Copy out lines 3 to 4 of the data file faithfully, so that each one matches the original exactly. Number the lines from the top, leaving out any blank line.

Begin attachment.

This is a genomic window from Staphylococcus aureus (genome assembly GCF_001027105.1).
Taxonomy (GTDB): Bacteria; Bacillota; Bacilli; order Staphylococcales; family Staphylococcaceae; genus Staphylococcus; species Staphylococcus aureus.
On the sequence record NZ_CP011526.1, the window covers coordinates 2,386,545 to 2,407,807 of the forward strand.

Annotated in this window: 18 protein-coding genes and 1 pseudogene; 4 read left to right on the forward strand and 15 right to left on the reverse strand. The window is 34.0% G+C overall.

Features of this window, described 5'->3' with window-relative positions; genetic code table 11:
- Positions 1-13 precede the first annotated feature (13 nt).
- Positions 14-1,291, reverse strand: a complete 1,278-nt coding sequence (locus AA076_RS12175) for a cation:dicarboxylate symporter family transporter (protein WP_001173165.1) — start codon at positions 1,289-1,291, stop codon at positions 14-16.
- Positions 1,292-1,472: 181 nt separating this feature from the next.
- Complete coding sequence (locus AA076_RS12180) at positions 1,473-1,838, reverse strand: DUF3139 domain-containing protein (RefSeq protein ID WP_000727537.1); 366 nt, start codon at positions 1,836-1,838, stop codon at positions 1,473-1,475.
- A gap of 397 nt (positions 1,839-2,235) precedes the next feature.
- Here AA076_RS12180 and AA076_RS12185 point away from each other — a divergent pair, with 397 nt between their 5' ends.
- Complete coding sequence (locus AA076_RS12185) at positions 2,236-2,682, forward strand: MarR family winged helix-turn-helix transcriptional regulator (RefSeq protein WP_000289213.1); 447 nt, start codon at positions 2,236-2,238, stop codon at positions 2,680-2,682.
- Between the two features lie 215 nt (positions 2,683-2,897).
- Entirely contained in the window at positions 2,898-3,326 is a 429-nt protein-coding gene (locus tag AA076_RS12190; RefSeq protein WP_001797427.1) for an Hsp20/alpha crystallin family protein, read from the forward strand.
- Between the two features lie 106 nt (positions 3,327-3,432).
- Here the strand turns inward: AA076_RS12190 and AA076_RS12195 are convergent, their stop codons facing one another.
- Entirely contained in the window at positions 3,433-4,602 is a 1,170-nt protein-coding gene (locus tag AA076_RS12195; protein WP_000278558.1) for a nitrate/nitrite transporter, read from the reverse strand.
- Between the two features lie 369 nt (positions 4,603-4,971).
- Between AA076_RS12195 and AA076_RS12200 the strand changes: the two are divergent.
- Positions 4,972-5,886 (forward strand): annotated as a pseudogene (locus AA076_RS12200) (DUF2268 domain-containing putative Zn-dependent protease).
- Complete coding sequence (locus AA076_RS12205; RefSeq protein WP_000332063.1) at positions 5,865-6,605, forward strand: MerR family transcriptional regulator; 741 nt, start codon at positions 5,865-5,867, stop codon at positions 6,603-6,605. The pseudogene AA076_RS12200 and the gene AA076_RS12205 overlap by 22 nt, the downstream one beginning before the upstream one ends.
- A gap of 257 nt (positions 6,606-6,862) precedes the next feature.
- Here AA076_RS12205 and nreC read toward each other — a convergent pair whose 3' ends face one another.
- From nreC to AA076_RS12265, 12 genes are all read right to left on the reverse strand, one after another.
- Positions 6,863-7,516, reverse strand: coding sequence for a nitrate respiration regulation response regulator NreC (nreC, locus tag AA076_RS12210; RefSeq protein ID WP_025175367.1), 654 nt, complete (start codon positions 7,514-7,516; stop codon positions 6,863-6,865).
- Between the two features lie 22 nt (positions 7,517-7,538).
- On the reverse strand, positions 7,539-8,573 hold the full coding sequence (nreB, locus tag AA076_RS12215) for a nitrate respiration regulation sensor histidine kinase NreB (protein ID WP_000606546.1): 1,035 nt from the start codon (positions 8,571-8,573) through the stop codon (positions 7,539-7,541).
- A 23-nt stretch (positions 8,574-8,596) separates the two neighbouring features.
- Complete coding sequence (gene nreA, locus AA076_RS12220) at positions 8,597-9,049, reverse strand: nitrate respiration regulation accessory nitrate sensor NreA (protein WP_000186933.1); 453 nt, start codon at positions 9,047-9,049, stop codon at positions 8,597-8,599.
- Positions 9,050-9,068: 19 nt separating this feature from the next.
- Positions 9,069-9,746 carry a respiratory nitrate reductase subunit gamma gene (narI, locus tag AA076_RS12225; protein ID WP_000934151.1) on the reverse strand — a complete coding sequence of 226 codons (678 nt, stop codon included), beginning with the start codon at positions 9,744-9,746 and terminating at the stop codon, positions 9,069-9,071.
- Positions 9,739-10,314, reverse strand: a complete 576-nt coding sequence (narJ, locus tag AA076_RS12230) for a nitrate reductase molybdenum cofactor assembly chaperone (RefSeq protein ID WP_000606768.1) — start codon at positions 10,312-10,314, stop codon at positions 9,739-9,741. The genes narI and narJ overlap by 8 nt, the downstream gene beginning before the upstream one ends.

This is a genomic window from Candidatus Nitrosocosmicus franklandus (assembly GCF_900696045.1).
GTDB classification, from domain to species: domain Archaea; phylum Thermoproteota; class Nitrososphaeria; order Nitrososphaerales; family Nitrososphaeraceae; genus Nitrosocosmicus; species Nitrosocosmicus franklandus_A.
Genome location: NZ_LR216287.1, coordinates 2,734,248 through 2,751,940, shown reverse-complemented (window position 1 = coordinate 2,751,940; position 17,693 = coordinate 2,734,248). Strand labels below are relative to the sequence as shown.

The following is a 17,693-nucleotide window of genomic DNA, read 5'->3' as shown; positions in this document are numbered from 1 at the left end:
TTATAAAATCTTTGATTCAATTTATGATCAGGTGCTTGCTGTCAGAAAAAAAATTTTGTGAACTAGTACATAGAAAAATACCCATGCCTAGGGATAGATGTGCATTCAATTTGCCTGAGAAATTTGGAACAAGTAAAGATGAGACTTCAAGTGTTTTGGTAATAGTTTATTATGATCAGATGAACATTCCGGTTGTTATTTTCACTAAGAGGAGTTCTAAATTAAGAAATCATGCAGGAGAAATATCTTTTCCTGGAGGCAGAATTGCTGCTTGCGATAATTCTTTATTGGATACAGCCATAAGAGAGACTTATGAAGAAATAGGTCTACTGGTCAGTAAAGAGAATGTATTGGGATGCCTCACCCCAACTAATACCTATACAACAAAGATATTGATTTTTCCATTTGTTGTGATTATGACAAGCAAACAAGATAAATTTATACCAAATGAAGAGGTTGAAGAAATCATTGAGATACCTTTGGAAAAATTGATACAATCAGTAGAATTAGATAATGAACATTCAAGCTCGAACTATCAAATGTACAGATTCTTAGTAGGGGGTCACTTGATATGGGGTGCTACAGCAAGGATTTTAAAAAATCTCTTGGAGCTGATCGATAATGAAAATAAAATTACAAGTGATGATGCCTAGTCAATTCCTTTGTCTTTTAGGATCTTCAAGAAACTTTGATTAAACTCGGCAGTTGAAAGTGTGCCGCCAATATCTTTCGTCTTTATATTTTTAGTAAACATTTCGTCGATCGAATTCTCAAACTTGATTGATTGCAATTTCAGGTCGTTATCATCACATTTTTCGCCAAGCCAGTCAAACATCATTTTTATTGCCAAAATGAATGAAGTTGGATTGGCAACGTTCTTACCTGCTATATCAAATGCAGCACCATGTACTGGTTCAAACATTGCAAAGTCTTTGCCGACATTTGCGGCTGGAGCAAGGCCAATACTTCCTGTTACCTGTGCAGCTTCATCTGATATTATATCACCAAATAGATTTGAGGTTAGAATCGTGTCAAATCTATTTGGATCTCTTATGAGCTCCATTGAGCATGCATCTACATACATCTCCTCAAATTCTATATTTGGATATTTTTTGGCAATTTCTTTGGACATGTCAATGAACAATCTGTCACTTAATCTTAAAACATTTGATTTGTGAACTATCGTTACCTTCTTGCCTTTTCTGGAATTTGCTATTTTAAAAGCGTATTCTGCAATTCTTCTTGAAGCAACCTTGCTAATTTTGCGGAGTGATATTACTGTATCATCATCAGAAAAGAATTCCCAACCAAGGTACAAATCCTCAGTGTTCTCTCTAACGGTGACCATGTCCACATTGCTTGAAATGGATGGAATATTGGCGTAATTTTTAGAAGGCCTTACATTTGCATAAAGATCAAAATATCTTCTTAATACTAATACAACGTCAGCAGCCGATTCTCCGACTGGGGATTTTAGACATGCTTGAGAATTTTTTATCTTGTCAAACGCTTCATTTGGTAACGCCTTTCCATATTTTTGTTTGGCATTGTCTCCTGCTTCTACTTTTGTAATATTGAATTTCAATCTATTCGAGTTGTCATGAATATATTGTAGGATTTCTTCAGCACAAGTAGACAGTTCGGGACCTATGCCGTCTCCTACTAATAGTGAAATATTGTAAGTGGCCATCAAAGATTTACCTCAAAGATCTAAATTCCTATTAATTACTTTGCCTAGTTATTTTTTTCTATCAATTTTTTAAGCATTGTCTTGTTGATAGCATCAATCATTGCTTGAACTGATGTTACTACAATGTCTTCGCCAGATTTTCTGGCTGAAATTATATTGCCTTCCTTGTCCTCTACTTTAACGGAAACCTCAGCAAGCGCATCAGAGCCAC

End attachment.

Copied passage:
On the sequence record NZ_CP011526.1, the window covers coordinates 2,386,545 to 2,407,807 of the forward strand.

Annotated in this window: 18 protein-coding genes and 1 pseudogene; 4 read left to right on the forward strand and 15 right to left on the reverse strand. The window is 34.0% G+C overall.